The waveform charts of FIGS. 3-5 may be seen to relate to the detection of certain engine faults as mentioned above. The first portionn of each chart shows a possible "fault" condition while the second part of each chart represents an actual fault detection. FIG. 3 is related to the detection of "rotation/non-rotation" which, in actuality, can mean any of the following:
(1) Ignition on, engine not started
(2) Fan belt broken
(3) Field coil open circuit or disconnected
(4) Field coil short circuit
(5) Disconnection of sense wire.
In the circuit of FIG. 2, a signal comes from the alternator winding 18 by way of a tap 20 (See FIG. 1). This signal is represented by "R" in FIG. 3. This waveform will be something between a relatively pure sine wave (100% duty cycle) and a very clipped wave, depending on the amount of regulation. The minimum duty cycle is never zero, even with maximum regulation. In order to avoid problems with DC voltage due to rectifier leakage, this signal is coupled through the comparator 70 which also has hysteresis for noise suppression. The output of the comparator 70 is the signal "A". This signal is coupled through the differentiator 72 which is made up of I2 L logic gates and which provides a negative output pulse, as seen in signal "B," for each transition of signal "A." This doubling of the frequency is not necessary to operation of the invention but may, in some applications, be needed in order to prevent a false indication. This would happen when the frequencies of the regulator and the alternator output were such that no pulse from the differentiator arrived during one regulated period.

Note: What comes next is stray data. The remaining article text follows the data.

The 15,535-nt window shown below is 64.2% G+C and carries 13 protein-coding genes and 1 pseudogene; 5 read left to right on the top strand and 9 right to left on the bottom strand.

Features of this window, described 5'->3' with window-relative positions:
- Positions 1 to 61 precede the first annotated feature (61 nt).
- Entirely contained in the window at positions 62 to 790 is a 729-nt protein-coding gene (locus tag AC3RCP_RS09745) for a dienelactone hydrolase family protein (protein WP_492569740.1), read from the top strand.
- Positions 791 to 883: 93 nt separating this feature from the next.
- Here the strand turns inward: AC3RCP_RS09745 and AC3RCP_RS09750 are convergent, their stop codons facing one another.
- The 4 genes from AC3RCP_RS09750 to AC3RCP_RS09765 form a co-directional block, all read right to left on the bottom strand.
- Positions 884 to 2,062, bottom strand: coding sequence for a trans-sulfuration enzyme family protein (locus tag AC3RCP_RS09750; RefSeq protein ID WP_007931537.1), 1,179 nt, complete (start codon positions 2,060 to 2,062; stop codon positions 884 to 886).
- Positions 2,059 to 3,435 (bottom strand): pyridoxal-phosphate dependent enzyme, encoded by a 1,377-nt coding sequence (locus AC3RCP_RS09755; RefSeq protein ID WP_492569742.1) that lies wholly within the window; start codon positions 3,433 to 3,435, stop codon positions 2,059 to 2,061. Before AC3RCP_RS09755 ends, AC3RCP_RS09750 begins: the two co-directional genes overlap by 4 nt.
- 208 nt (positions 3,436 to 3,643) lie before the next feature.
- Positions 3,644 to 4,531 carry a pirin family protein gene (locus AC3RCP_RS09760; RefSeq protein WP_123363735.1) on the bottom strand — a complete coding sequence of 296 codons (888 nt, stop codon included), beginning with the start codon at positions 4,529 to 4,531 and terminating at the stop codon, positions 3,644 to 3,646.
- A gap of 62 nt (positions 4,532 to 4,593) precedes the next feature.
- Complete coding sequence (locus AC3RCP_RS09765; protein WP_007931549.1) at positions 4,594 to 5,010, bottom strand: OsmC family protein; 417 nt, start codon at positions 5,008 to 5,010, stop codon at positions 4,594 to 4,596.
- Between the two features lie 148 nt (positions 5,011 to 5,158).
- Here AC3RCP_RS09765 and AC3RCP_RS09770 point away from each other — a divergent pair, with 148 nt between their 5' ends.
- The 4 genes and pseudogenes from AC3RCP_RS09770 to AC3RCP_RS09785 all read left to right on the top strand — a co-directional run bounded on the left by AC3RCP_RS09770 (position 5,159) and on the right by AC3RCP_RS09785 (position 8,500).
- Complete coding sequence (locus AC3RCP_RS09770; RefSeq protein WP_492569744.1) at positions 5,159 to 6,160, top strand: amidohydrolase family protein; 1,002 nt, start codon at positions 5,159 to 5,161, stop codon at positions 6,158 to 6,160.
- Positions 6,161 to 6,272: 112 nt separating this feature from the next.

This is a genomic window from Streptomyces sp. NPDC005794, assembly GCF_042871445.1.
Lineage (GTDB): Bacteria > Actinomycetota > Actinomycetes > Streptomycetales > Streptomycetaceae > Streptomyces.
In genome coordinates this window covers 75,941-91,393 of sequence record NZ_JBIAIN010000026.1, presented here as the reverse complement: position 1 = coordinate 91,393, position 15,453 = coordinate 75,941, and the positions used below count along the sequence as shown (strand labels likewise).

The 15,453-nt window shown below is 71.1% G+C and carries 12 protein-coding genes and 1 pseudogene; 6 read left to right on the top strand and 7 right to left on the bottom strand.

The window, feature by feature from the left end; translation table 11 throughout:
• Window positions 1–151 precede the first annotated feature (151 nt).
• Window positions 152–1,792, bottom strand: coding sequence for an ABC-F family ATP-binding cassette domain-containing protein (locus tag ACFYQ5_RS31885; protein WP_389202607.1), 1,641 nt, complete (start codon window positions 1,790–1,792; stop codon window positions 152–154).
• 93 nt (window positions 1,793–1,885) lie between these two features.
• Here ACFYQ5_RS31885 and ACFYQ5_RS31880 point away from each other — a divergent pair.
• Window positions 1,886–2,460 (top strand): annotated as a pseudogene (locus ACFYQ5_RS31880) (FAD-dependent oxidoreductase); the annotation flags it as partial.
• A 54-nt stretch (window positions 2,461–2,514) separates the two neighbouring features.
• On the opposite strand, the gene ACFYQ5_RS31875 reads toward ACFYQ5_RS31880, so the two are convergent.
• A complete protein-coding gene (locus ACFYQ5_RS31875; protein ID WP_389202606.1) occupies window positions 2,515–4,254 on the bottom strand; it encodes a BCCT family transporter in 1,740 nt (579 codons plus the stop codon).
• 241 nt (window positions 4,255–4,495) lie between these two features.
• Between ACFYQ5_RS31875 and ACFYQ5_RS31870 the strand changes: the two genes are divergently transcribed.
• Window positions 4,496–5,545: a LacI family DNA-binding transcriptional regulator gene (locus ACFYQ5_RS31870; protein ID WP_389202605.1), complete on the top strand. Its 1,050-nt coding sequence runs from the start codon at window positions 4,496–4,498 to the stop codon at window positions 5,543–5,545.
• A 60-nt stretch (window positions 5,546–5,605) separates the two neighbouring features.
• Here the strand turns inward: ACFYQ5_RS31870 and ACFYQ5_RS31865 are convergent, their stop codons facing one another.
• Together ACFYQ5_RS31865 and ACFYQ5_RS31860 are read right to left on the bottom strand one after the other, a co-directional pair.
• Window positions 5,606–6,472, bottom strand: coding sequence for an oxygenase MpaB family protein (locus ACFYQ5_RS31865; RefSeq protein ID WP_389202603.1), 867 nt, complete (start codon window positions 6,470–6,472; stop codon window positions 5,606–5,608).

Whenever there is at least one pulse "B" during the regulated period, the flip flop 74 will be set, then reset by the subsequent pulse P1 as seen at a point 87 in FIG. 3. The output "C" of the flip flop 74 is then coupled through the NAND 76 and latched by the flip flop 84. Then, clocked by the next pulse P2 from terminal 44, the flip flop 84 output "D" is coupled to the lamp control circuit 56. In this instance, the lamp will not be lit since "D" is zero, showing that "rotation" is present.
The second half of FIG. 3 shows the signals for the true "non-rotation" condition. When the signal "R" from the tap 20 of alternator goes low for whatever reason and stays low, the output "A" of the comparator 70 goes high and stays high, and the differentiated signal "B" goes high and stays high. With no pulse from the differentiator 72 to set the flip flop 74, the "Q" output signal "C" again goes low and, at the next pulse P2, the "D" signal is latched high, indicating "non-rotation".
FIG. 4 shows the timing diagrams relating to the detection of an overvoltage condition. Here the problem is to distinguish between a transient voltage rise and a true overvoltage condition. A true fault could be caused by any one of the following:
(1) Field coil shorted to ground
(2) Drive Darlington shorted to ground
(3) A fault in the regulator circuit.
A transient condition could be caused by a heavy load being removed while the battery was fully charged. In the case of a real fault, the signal "H" from the NAND 82 will be high, as will be explained later. Therefore, if any overvoltage is detected while signal "H" is high, a true fault condition is present.